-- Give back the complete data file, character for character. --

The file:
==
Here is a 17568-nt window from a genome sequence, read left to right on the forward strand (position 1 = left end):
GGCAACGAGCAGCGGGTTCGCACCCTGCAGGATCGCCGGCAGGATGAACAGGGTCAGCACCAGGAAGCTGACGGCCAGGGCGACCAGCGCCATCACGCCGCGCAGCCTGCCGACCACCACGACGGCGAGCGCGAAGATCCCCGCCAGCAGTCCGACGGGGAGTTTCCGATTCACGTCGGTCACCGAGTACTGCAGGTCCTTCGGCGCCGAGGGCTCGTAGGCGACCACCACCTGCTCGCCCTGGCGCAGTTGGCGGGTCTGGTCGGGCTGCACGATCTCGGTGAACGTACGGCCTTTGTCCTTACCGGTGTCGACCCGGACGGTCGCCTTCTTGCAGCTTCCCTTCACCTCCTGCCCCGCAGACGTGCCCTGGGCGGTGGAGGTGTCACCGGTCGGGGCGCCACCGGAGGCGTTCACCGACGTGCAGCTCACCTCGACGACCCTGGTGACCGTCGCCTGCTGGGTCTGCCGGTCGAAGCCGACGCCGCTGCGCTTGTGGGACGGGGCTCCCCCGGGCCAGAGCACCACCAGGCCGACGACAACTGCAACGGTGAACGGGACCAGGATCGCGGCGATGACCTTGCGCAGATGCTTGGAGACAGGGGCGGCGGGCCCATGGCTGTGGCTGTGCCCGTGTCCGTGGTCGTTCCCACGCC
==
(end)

Here is a 17568-nt window from a genome sequence, read left to right on the forward strand (position 1 = left end):
GGCAACGAGCAGCGGGTTCGCACCCTGCAGGATCGCCGGCAGGATGAACAGGGTCAGCACCAGGAAGCTGACGGCCAGGGCGACCAGCGCCATCACGCCGCGCAGCCTGCCGACCACCACGACGGCGAGCGCGAAGATCCCCGCCAGCAGTCCGACGGGGAGTTTCCGATTCACGTCGGTCACCGAGTACTGCAGGTCCTTCGGCGCCGAGGGCTCGTAGGCGACCACCACCTGCTCGCCCTGGCGCAGTTGGCGGGTCTGGTCGGGCTGCACGATCTCGGTGAACGTACGGCCTTTGTCCTTACCGGTGTCGACCCGGACGGTCGCCTTCTTGCAGCTTCCCTTCACCTCCTGCCCCGCAGACGTGCCCTGGGCGGTGGAGGTGTCACCGGTCGGGGCGCCACCGGAGGCGTTCACCGACGTGCAGCTCACCTCGACGACCCTGGTGACCGTCGCCTGCTGGGTCTGCCGGTCGAAGCCGACGCCGCTGCGCTTGTGGGACGGGGCTCCCCCGGGCCAGAGCACCACCAGGCCGACGACAACTGCAACGGTGAACGGGACCAGGATCGCGGCGATGACCTTGCGCAGATGCTTGGAGACAGGGGCGGCGGGCCCATGGCTGTGGCTGTGCCCGTGTCCGTGGTCGTTCCCACGCC